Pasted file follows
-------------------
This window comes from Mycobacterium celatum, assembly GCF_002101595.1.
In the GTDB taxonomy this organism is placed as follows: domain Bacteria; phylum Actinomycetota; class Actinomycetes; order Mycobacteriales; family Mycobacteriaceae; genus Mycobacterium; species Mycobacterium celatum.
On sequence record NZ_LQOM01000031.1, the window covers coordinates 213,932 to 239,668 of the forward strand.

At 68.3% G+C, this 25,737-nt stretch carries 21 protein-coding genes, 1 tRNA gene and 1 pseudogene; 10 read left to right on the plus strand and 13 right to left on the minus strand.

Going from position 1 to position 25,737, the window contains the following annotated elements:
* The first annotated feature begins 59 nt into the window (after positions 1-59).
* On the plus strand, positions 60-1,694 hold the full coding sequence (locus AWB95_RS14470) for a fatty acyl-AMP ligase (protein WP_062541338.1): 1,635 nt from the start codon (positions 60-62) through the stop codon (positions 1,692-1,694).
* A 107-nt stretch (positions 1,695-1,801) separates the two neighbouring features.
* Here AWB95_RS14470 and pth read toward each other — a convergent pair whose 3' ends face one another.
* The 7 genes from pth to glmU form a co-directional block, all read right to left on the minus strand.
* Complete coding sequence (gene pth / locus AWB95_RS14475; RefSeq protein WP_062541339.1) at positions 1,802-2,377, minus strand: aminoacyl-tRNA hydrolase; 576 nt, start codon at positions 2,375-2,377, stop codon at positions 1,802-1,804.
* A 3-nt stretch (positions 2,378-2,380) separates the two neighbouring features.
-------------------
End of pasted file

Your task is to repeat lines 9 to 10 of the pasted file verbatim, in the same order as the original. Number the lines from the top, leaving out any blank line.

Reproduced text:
* Here AWB95_RS14470 and pth read toward each other — a convergent pair whose 3' ends face one another.
* The 7 genes from pth to glmU form a co-directional block, all read right to left on the minus strand.